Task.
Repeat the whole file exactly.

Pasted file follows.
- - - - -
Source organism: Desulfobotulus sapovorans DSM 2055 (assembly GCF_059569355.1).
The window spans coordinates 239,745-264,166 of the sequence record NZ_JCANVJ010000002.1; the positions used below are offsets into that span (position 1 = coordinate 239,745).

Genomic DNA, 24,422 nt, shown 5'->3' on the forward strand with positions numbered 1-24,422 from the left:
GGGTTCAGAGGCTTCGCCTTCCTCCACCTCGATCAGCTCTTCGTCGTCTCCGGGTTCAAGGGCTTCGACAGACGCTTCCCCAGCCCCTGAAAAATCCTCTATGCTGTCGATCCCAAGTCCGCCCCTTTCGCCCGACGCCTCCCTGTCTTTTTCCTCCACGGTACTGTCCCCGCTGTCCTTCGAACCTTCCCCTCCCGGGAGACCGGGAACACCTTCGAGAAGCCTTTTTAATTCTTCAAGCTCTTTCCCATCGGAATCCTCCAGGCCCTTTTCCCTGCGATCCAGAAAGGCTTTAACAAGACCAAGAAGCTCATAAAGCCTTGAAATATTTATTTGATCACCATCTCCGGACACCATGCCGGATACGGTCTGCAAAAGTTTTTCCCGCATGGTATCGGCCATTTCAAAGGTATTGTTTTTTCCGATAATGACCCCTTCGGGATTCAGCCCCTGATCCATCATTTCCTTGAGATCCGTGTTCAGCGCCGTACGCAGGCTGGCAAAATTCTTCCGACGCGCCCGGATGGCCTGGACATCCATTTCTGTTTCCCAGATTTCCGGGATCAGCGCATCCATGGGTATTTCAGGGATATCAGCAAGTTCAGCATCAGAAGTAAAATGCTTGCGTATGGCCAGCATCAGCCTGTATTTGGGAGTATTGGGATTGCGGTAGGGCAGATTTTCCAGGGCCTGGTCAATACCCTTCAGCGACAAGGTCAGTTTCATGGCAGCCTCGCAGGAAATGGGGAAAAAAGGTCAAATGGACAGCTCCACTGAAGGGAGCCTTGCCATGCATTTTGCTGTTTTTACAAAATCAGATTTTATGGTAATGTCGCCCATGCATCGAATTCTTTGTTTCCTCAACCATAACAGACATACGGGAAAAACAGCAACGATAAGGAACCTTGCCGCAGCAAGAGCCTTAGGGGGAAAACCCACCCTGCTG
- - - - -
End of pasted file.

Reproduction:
Source organism: Desulfobotulus sapovorans DSM 2055 (assembly GCF_059569355.1).
The window spans coordinates 239,745-264,166 of the sequence record NZ_JCANVJ010000002.1; the positions used below are offsets into that span (position 1 = coordinate 239,745).

Genomic DNA, 24,422 nt, shown 5'->3' on the forward strand with positions numbered 1-24,422 from the left:
GGGTTCAGAGGCTTCGCCTTCCTCCACCTCGATCAGCTCTTCGTCGTCTCCGGGTTCAAGGGCTTCGACAGACGCTTCCCCAGCCCCTGAAAAATCCTCTATGCTGTCGATCCCAAGTCCGCCCCTTTCGCCCGACGCCTCCCTGTCTTTTTCCTCCACGGTACTGTCCCCGCTGTCCTTCGAACCTTCCCCTCCCGGGAGACCGGGAACACCTTCGAGAAGCCTTTTTAATTCTTCAAGCTCTTTCCCATCGGAATCCTCCAGGCCCTTTTCCCTGCGATCCAGAAAGGCTTTAACAAGACCAAGAAGCTCATAAAGCCTTGAAATATTTATTTGATCACCATCTCCGGACACCATGCCGGATACGGTCTGCAAAAGTTTTTCCCGCATGGTATCGGCCATTTCAAAGGTATTGTTTTTTCCGATAATGACCCCTTCGGGATTCAGCCCCTGATCCATCATTTCCTTGAGATCCGTGTTCAGCGCCGTACGCAGGCTGGCAAAATTCTTCCGACGCGCCCGGATGGCCTGGACATCCATTTCTGTTTCCCAGATTTCCGGGATCAGCGCATCCATGGGTATTTCAGGGATATCAGCAAGTTCAGCATCAGAAGTAAAATGCTTGCGTATGGCCAGCATCAGCCTGTATTTGGGAGTATTGGGATTGCGGTAGGGCAGATTTTCCAGGGCCTGGTCAATACCCTTCAGCGACAAGGTCAGTTTCATGGCAGCCTCGCAGGAAATGGGGAAAAAAGGTCAAATGGACAGCTCCACTGAAGGGAGCCTTGCCATGCATTTTGCTGTTTTTACAAAATCAGATTTTATGGTAATGTCGCCCATGCATCGAATTCTTTGTTTCCTCAACCATAACAGACATACGGGAAAAACAGCAACGATAAGGAACCTTGCCGCAGCAAGAGCCTTAGGGGGAAAACCCACCCTGCTG